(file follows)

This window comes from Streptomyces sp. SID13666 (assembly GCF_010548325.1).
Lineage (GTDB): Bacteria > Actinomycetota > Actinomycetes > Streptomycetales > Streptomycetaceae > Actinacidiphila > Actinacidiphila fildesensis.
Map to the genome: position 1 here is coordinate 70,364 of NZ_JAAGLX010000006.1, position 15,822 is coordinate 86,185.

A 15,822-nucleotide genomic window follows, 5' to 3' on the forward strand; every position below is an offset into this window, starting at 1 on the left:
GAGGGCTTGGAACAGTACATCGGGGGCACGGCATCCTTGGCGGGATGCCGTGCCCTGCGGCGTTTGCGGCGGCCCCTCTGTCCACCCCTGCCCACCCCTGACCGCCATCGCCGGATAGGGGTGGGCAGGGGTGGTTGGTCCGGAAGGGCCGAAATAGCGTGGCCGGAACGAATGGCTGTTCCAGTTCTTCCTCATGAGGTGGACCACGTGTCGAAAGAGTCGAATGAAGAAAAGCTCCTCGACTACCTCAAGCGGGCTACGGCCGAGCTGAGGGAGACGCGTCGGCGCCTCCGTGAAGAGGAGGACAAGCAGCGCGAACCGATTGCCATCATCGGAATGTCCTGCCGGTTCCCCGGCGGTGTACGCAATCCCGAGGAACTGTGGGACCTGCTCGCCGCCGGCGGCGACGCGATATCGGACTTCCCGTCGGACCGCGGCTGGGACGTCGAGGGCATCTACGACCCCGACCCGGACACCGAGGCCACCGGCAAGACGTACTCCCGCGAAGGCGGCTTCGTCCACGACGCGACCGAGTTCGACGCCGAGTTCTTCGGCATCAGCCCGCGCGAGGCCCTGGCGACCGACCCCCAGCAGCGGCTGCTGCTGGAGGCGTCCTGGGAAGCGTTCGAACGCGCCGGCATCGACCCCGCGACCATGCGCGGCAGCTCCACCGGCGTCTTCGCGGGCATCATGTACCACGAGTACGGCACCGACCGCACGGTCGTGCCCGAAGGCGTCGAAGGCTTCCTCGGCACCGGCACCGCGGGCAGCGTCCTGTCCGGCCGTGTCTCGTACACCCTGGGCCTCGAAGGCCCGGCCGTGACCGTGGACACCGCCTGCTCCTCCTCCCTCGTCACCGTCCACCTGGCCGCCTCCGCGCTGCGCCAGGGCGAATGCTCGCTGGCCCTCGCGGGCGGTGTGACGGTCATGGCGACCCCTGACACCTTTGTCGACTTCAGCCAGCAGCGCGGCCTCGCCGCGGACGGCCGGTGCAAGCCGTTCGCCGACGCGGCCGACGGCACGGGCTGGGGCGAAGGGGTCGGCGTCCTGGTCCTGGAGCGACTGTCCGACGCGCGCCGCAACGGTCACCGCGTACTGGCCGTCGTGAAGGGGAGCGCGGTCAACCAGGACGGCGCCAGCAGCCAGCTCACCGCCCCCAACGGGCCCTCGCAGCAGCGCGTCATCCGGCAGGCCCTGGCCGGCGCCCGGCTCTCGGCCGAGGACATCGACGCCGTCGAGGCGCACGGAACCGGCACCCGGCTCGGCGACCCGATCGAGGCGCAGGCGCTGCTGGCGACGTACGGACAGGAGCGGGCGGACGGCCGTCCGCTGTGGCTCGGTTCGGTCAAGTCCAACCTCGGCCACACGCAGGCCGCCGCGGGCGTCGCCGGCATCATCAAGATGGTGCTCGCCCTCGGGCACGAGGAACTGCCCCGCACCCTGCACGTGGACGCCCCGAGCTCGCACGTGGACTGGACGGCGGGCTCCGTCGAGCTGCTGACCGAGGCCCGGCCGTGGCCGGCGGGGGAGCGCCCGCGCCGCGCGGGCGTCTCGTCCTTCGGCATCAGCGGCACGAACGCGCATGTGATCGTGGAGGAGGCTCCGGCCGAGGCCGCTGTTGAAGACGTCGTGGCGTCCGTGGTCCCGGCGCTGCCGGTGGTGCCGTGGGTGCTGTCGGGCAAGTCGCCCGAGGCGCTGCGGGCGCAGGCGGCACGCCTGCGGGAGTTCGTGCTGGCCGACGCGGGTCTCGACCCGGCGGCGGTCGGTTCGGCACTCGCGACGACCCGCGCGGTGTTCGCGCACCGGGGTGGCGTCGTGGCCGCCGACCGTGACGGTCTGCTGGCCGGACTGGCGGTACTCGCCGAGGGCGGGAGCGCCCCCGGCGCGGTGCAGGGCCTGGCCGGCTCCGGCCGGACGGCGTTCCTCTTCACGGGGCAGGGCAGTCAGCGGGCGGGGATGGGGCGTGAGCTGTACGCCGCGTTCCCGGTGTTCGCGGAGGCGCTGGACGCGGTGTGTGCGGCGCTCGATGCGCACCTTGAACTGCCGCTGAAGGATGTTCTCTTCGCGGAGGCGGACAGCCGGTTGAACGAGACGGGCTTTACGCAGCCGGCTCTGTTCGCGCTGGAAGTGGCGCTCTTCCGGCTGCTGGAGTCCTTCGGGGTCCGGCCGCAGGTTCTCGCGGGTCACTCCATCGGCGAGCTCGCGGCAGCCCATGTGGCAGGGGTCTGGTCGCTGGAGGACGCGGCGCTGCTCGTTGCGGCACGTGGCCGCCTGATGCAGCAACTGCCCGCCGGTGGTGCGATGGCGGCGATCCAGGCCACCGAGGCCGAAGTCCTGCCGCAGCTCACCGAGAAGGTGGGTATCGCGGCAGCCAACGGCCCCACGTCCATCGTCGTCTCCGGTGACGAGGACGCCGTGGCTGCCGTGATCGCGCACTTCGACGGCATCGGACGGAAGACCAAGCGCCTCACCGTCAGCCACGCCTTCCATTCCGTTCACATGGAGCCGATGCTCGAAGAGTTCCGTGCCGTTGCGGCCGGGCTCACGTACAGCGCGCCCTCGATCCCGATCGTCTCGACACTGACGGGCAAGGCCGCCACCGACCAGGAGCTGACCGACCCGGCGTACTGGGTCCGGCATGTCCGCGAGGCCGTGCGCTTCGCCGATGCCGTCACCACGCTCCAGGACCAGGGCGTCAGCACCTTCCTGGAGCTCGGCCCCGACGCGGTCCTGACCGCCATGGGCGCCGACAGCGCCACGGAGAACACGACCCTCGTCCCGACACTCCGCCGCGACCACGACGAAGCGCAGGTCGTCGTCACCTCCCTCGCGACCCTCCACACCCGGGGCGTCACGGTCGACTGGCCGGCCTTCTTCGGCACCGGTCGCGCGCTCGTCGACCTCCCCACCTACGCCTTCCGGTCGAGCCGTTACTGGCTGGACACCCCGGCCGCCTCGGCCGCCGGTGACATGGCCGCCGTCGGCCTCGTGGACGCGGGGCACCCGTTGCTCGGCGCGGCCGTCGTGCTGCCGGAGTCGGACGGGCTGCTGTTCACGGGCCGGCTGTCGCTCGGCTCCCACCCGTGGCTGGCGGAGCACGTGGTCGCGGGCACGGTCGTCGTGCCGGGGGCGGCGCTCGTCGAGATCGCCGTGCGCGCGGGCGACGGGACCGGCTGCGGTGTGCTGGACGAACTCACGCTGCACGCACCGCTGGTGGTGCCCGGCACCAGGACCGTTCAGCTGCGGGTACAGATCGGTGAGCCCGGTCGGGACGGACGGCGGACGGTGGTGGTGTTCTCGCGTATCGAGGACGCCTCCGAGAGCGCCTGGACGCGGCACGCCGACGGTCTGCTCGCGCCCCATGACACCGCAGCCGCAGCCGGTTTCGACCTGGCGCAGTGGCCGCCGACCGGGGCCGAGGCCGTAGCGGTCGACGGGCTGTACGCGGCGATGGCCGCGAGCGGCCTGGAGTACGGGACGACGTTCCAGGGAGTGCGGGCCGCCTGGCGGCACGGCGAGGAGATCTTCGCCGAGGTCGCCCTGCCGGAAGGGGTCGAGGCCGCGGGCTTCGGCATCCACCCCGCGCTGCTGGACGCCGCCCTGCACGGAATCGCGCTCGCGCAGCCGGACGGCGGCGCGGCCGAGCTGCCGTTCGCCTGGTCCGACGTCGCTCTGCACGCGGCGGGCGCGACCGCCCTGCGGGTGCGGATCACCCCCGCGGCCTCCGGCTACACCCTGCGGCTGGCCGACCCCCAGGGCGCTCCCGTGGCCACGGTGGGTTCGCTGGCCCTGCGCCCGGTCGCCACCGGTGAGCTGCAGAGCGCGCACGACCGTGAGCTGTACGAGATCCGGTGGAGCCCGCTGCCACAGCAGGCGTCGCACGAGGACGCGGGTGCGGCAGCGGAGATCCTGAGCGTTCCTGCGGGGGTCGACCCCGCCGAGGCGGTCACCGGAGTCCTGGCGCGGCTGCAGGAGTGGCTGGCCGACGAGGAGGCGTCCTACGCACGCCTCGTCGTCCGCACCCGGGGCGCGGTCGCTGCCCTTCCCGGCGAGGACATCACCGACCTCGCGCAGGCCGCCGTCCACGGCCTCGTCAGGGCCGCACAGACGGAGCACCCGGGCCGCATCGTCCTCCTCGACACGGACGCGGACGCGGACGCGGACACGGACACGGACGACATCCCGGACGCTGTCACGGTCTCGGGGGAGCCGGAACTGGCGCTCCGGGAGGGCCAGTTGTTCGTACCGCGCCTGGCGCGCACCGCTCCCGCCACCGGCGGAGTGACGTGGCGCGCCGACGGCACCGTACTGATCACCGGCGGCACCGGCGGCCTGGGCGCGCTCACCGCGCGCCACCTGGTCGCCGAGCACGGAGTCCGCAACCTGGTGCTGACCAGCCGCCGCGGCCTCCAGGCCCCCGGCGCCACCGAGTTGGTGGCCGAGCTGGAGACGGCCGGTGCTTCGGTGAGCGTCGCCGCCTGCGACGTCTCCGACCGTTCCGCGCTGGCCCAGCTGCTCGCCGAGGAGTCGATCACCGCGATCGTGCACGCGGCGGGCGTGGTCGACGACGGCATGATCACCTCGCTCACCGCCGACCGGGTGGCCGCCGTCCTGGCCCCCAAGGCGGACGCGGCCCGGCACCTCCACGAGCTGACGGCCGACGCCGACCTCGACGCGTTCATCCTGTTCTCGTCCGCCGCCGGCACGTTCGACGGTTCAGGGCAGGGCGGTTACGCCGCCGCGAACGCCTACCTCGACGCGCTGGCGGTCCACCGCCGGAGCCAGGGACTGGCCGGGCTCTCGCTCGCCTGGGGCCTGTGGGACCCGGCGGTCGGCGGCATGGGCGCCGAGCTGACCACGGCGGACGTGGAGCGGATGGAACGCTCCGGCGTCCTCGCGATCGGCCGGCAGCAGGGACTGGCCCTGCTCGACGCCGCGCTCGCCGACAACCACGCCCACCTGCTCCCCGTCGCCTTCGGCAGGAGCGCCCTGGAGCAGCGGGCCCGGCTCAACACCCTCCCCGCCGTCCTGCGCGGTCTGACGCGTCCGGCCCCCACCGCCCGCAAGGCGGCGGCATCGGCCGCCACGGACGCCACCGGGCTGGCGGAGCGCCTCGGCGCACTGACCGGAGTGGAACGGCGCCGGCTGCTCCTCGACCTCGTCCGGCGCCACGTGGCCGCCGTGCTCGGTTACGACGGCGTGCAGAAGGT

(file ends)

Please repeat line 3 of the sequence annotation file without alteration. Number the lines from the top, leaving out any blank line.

Map to the genome: position 1 here is coordinate 70,364 of NZ_JAAGLX010000006.1, position 15,822 is coordinate 86,185.